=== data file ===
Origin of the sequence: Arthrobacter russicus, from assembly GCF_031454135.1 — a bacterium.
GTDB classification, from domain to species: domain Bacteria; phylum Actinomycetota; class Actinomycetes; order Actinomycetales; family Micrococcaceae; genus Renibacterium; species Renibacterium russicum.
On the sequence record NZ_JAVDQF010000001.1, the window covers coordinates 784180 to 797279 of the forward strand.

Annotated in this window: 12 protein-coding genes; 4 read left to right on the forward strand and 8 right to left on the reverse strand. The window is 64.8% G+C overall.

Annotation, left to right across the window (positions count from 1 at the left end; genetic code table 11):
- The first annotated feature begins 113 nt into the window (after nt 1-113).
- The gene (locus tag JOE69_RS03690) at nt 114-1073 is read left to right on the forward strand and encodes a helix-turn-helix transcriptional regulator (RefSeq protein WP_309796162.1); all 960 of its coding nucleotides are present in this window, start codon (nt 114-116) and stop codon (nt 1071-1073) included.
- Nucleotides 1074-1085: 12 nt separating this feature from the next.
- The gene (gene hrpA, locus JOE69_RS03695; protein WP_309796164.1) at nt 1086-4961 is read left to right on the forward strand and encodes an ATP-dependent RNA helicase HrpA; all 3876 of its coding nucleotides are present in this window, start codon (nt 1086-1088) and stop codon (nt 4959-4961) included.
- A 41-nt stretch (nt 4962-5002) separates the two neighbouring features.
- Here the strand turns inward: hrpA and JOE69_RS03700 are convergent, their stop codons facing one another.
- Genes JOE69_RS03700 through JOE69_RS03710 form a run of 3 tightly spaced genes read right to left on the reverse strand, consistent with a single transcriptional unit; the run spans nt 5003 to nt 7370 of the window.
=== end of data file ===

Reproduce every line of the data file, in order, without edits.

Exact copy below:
Origin of the sequence: Arthrobacter russicus, from assembly GCF_031454135.1 — a bacterium.
GTDB classification, from domain to species: domain Bacteria; phylum Actinomycetota; class Actinomycetes; order Actinomycetales; family Micrococcaceae; genus Renibacterium; species Renibacterium russicum.
On the sequence record NZ_JAVDQF010000001.1, the window covers coordinates 784180 to 797279 of the forward strand.

Annotated in this window: 12 protein-coding genes; 4 read left to right on the forward strand and 8 right to left on the reverse strand. The window is 64.8% G+C overall.

Annotation, left to right across the window (positions count from 1 at the left end; genetic code table 11):
- The first annotated feature begins 113 nt into the window (after nt 1-113).
- The gene (locus tag JOE69_RS03690) at nt 114-1073 is read left to right on the forward strand and encodes a helix-turn-helix transcriptional regulator (RefSeq protein WP_309796162.1); all 960 of its coding nucleotides are present in this window, start codon (nt 114-116) and stop codon (nt 1071-1073) included.
- Nucleotides 1074-1085: 12 nt separating this feature from the next.
- The gene (gene hrpA, locus JOE69_RS03695; protein WP_309796164.1) at nt 1086-4961 is read left to right on the forward strand and encodes an ATP-dependent RNA helicase HrpA; all 3876 of its coding nucleotides are present in this window, start codon (nt 1086-1088) and stop codon (nt 4959-4961) included.
- A 41-nt stretch (nt 4962-5002) separates the two neighbouring features.
- Here the strand turns inward: hrpA and JOE69_RS03700 are convergent, their stop codons facing one another.
- Genes JOE69_RS03700 through JOE69_RS03710 form a run of 3 tightly spaced genes read right to left on the reverse strand, consistent with a single transcriptional unit; the run spans nt 5003 to nt 7370 of the window.